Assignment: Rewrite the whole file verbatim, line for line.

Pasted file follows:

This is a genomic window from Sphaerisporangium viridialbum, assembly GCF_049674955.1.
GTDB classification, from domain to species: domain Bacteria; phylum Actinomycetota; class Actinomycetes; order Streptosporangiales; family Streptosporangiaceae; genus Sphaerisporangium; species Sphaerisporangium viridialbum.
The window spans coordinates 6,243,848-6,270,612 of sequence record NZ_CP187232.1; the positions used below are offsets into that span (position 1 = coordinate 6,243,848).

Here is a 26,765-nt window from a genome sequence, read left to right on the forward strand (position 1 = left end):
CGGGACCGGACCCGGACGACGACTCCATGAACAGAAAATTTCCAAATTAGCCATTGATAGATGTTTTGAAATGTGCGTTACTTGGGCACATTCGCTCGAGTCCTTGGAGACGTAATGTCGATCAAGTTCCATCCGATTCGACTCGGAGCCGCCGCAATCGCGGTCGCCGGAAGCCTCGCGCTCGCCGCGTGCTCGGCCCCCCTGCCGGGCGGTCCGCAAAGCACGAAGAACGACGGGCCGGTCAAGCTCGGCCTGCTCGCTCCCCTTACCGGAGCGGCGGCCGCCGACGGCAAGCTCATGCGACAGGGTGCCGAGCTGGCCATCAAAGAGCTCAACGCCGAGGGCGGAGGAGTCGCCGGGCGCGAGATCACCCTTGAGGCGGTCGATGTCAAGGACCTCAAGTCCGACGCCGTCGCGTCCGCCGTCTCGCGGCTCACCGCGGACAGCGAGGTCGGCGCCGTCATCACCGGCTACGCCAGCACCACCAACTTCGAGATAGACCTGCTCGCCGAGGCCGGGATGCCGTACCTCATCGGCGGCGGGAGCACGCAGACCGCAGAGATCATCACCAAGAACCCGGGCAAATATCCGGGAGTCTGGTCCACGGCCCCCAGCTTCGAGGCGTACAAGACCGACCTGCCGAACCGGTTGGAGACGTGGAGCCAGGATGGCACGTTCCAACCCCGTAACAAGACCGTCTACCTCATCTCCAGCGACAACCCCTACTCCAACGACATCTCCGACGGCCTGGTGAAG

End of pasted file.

This is a genomic window from Sphaerisporangium viridialbum, assembly GCF_049674955.1.
GTDB classification, from domain to species: domain Bacteria; phylum Actinomycetota; class Actinomycetes; order Streptosporangiales; family Streptosporangiaceae; genus Sphaerisporangium; species Sphaerisporangium viridialbum.
The window spans coordinates 6,243,848-6,270,612 of sequence record NZ_CP187232.1; the positions used below are offsets into that span (position 1 = coordinate 6,243,848).

Here is a 26,765-nt window from a genome sequence, read left to right on the forward strand (position 1 = left end):
CGGGACCGGACCCGGACGACGACTCCATGAACAGAAAATTTCCAAATTAGCCATTGATAGATGTTTTGAAATGTGCGTTACTTGGGCACATTCGCTCGAGTCCTTGGAGACGTAATGTCGATCAAGTTCCATCCGATTCGACTCGGAGCCGCCGCAATCGCGGTCGCCGGAAGCCTCGCGCTCGCCGCGTGCTCGGCCCCCCTGCCGGGCGGTCCGCAAAGCACGAAGAACGACGGGCCGGTCAAGCTCGGCCTGCTCGCTCCCCTTACCGGAGCGGCGGCCGCCGACGGCAAGCTCATGCGACAGGGTGCCGAGCTGGCCATCAAAGAGCTCAACGCCGAGGGCGGAGGAGTCGCCGGGCGCGAGATCACCCTTGAGGCGGTCGATGTCAAGGACCTCAAGTCCGACGCCGTCGCGTCCGCCGTCTCGCGGCTCACCGCGGACAGCGAGGTCGGCGCCGTCATCACCGGCTACGCCAGCACCACCAACTTCGAGATAGACCTGCTCGCCGAGGCCGGGATGCCGTACCTCATCGGCGGCGGGAGCACGCAGACCGCAGAGATCATCACCAAGAACCCGGGCAAATATCCGGGAGTCTGGTCCACGGCCCCCAGCTTCGAGGCGTACAAGACCGACCTGCCGAACCGGTTGGAGACGTGGAGCCAGGATGGCACGTTCCAACCCCGTAACAAGACCGTCTACCTCATCTCCAGCGACAACCCCTACTCCAACGACATCTCCGACGGCCTGGTGAAG